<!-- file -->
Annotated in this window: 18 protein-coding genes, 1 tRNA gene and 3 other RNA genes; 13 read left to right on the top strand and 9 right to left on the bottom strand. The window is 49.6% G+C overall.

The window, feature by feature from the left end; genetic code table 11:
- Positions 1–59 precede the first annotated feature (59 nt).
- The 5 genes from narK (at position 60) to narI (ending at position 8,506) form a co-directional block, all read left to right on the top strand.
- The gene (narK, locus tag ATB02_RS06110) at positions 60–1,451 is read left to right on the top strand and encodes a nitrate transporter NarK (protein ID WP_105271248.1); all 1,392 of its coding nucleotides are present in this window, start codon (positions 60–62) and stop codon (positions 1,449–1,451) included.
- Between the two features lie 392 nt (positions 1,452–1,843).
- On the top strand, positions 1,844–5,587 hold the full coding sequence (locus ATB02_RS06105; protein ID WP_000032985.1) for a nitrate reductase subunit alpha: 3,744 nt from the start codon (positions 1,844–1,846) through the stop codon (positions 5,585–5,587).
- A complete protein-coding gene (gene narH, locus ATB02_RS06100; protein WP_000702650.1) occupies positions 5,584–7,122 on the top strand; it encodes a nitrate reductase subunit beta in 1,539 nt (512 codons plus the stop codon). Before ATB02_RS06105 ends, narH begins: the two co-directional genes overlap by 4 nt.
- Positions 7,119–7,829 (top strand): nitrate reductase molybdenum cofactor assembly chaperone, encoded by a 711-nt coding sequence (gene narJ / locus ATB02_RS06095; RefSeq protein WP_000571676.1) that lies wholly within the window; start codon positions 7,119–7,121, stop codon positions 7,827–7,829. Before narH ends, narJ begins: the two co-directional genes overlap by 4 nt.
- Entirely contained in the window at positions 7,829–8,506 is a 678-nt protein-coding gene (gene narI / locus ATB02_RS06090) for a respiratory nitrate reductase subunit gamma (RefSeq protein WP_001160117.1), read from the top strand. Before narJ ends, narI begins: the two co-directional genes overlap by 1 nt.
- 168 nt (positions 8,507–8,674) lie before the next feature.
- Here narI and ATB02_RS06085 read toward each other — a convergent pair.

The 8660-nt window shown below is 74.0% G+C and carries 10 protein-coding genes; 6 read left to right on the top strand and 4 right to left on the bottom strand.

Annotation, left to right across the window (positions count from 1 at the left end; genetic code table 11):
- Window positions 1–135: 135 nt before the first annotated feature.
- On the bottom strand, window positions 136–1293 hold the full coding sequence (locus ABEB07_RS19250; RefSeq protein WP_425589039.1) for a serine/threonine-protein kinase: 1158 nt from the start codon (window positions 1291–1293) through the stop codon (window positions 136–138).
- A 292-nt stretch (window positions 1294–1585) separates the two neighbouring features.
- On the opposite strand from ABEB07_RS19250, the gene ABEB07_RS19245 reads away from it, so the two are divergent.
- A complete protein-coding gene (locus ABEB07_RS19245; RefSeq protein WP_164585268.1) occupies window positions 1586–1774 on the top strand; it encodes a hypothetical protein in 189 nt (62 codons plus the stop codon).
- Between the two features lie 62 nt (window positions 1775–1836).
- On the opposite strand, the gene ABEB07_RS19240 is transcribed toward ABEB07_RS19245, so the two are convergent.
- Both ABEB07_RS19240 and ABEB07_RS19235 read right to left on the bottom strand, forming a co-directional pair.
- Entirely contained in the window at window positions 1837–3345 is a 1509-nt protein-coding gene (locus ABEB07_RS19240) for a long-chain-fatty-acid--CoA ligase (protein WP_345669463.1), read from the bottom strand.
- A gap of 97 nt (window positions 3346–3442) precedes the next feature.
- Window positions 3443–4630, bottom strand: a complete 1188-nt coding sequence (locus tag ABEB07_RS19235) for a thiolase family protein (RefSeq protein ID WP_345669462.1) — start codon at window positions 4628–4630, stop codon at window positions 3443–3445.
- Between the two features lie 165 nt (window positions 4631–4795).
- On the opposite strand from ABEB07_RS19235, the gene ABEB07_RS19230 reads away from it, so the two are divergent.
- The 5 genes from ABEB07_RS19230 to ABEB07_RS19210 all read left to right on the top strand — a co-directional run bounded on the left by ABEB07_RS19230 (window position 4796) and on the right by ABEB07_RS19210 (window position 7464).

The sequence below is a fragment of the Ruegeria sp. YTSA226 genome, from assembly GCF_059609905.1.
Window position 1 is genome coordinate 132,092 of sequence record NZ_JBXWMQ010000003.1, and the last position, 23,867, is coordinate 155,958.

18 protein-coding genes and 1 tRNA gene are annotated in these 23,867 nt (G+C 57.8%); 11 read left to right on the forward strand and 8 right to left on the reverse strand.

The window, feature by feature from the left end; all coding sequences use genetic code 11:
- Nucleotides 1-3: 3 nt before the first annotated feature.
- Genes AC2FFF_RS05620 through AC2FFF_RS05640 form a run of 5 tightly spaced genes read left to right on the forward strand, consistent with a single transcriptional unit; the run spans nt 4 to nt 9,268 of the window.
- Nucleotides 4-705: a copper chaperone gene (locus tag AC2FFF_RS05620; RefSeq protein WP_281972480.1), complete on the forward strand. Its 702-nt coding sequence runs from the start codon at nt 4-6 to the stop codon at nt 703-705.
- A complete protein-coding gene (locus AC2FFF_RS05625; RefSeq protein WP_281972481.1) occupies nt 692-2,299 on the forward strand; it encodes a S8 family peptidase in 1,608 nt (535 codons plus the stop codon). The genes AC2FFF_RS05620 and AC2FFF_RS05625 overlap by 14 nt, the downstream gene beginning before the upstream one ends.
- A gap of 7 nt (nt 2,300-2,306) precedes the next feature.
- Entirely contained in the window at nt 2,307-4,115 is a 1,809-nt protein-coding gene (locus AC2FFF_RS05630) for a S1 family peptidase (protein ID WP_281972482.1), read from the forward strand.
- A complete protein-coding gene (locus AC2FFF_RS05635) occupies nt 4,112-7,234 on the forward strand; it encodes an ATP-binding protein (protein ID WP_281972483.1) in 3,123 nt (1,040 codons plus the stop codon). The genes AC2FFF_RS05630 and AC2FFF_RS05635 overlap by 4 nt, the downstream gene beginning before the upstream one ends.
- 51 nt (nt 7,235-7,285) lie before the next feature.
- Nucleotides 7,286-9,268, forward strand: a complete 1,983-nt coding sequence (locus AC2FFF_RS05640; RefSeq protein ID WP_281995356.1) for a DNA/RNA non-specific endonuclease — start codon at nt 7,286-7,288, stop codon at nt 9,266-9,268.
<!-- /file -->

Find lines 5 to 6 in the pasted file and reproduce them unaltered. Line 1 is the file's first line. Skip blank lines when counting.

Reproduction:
- The gene (narK, locus tag ATB02_RS06110) at positions 60–1,451 is read left to right on the top strand and encodes a nitrate transporter NarK (protein ID WP_105271248.1); all 1,392 of its coding nucleotides are present in this window, start codon (positions 60–62) and stop codon (positions 1,449–1,451) included.
- Between the two features lie 392 nt (positions 1,452–1,843).